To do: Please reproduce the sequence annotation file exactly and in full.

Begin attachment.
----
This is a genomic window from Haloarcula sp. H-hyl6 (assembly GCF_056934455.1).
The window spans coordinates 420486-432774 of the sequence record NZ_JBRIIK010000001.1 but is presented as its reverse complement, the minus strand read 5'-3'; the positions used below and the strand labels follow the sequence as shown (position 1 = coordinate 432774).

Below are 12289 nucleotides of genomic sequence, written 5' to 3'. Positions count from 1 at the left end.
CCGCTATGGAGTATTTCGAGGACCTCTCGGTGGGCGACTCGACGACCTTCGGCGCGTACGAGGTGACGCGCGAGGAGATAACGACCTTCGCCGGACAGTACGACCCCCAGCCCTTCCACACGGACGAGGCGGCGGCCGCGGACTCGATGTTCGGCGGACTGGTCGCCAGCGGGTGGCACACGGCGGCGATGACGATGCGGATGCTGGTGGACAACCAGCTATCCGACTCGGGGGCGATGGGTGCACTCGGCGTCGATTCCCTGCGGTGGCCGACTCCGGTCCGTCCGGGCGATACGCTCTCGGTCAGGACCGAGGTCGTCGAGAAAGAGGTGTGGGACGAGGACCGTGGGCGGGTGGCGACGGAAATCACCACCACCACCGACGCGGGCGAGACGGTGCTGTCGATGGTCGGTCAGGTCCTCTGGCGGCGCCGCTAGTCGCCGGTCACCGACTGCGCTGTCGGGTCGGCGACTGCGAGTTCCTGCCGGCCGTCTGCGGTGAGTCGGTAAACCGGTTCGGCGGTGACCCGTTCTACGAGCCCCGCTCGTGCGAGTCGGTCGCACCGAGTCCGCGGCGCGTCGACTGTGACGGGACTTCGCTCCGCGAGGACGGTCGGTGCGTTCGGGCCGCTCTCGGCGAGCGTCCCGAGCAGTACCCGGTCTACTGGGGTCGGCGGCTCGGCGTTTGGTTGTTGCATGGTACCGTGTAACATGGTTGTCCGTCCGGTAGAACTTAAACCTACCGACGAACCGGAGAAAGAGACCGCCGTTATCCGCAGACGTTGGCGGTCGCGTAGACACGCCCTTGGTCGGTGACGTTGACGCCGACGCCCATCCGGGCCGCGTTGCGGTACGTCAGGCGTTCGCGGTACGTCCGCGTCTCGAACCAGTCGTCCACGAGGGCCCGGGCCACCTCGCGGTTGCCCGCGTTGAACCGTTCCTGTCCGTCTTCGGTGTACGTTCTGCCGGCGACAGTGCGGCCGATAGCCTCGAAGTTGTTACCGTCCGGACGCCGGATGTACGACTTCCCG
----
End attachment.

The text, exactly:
This is a genomic window from Haloarcula sp. H-hyl6 (assembly GCF_056934455.1).
The window spans coordinates 420486-432774 of the sequence record NZ_JBRIIK010000001.1 but is presented as its reverse complement, the minus strand read 5'-3'; the positions used below and the strand labels follow the sequence as shown (position 1 = coordinate 432774).

Below are 12289 nucleotides of genomic sequence, written 5' to 3'. Positions count from 1 at the left end.
CCGCTATGGAGTATTTCGAGGACCTCTCGGTGGGCGACTCGACGACCTTCGGCGCGTACGAGGTGACGCGCGAGGAGATAACGACCTTCGCCGGACAGTACGACCCCCAGCCCTTCCACACGGACGAGGCGGCGGCCGCGGACTCGATGTTCGGCGGACTGGTCGCCAGCGGGTGGCACACGGCGGCGATGACGATGCGGATGCTGGTGGACAACCAGCTATCCGACTCGGGGGCGATGGGTGCACTCGGCGTCGATTCCCTGCGGTGGCCGACTCCGGTCCGTCCGGGCGATACGCTCTCGGTCAGGACCGAGGTCGTCGAGAAAGAGGTGTGGGACGAGGACCGTGGGCGGGTGGCGACGGAAATCACCACCACCACCGACGCGGGCGAGACGGTGCTGTCGATGGTCGGTCAGGTCCTCTGGCGGCGCCGCTAGTCGCCGGTCACCGACTGCGCTGTCGGGTCGGCGACTGCGAGTTCCTGCCGGCCGTCTGCGGTGAGTCGGTAAACCGGTTCGGCGGTGACCCGTTCTACGAGCCCCGCTCGTGCGAGTCGGTCGCACCGAGTCCGCGGCGCGTCGACTGTGACGGGACTTCGCTCCGCGAGGACGGTCGGTGCGTTCGGGCCGCTCTCGGCGAGCGTCCCGAGCAGTACCCGGTCTACTGGGGTCGGCGGCTCGGCGTTTGGTTGTTGCATGGTACCGTGTAACATGGTTGTCCGTCCGGTAGAACTTAAACCTACCGACGAACCGGAGAAAGAGACCGCCGTTATCCGCAGACGTTGGCGGTCGCGTAGACACGCCCTTGGTCGGTGACGTTGACGCCGACGCCCATCCGGGCCGCGTTGCGGTACGTCAGGCGTTCGCGGTACGTCCGCGTCTCGAACCAGTCGTCCACGAGGGCCCGGGCCACCTCGCGGTTGCCCGCGTTGAACCGTTCCTGTCCGTCTTCGGTGTACGTTCTGCCGGCGACAGTGCGGCCGATAGCCTCGAAGTTGTTACCGTCCGGACGCCGGATGTACGACTTCCCG